"Because there are so many similarities between the cargo version of Dragon and the crew version of Dragon, we're learning a great deal about crew transport when we do a cargo mission," Musk told reporters last week.
SpaceX will use its own Falcon 9 rocket to blast Dragon — in both its manned and unmanned configurations — into low-Earth orbit. [Photos: Dragon, SpaceX's Private Spacecraft]
The other contenders
Like SpaceX, aerospace giant Boeing is developing a capsule, which it calls the CST-100. This vehicle will also be capable of carrying seven astronauts, and company officials say it should be ready to go by 2015 or 2016. At least initially, the CST-100 will be carried aloft by an Atlas 5 rocket, built by United Launch Alliance.
Blue Origin, which was established by billionaire Amazon.com founder Jeff Bezos, is working on a biconic craft called the Space Vehicle. The SV can hold seven crewmembers, and the secretive company has said the spaceship should become operational sometime between 2016 and 2018.
Blue Origin also plans to rely on the Atlas 5 at first, but it hopes to transition eventually to a rocket of its own design. This launch vehicle would include a reusable first-stage booster that returns to Earth via a vertical, powered landing.
Sierra Nevada's entry in the space taxi competition evokes the space shuttle, but on a much smaller scale. The Dream Chaser is a small space plane designed to carry a crew of seven and launch atop an Atlas 5. The mini-shuttle is on track to begin operations by 2015, according to Sierra Nevada officials.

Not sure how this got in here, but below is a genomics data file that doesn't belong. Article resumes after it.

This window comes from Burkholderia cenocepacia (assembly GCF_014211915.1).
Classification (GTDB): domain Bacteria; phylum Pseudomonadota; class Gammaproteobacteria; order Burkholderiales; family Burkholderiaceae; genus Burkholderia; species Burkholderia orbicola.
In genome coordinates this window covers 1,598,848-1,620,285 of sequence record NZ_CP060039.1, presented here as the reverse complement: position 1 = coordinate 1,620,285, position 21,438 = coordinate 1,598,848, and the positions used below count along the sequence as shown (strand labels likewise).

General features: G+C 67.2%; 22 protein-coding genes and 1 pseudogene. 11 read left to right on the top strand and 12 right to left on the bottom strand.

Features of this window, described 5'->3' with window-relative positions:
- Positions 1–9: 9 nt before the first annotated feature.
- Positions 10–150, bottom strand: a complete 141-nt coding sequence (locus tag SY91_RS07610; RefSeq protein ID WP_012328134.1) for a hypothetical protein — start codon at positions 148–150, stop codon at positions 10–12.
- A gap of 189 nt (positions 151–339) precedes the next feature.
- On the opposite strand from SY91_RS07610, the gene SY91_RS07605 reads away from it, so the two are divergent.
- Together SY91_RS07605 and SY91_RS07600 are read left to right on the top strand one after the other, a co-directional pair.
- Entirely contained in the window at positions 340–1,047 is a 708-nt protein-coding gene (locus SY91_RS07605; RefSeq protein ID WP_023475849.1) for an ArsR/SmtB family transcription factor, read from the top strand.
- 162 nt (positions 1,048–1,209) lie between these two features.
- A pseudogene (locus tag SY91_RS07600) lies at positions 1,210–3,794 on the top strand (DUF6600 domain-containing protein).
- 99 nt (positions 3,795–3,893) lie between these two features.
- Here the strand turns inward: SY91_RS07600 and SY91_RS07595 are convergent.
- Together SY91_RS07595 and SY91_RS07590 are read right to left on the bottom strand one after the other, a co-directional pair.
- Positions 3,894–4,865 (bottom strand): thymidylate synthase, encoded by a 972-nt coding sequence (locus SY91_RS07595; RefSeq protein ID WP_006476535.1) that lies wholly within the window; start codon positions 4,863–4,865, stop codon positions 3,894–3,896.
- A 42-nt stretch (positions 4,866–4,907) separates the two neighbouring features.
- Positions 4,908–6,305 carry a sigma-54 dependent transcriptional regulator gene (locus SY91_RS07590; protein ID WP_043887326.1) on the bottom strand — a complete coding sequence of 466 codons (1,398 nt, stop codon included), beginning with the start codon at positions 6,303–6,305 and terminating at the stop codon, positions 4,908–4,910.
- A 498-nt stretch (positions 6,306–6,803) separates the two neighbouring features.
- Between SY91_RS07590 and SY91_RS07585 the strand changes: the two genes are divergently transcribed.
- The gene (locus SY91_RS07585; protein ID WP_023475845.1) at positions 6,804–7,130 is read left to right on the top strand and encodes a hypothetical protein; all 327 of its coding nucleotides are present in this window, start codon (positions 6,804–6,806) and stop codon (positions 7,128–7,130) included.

NASA had originally hoped to transition to private astronaut taxis by 2015. However, Congress gave the agency just $406 million for commercial crew development in 2012, less than half the $850 million that NASA requested.
This budget shortfall pushed NASA's timeline back two years, and another delay may be in the offing.
NASA asked for $830 million for commercial crew in the 2013 budget, but it appears unlikely to get anywhere near that amount. Bills recently approved by committees in the House and Senate would give just $500 million and $525 million, respectively, to NASA's commercial crew efforts.
"We feel quite strongly that we require as close to $830 million" as possible, Garver said last week, "in order to reduce that gap of time that we are outsourcing our space transportation of our astronauts to Russia."
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Michael Wall is a Senior Space Writer with Space.com and joined the team in 2010. He primarily covers exoplanets, spaceflight and military space, but has been known to dabble in the space art beat. His book about the search for alien life, "Out There," was published on Nov. 13, 2018. Before becoming a science writer, Michael worked as a herpetologist and wildlife biologist. He has a Ph.D. in evolutionary biology from the University of Sydney, Australia, a bachelor's degree from the University of Arizona, and a graduate certificate in science writing from the University of California, Santa Cruz. To find out what his latest project is, you can follow Michael on Twitter.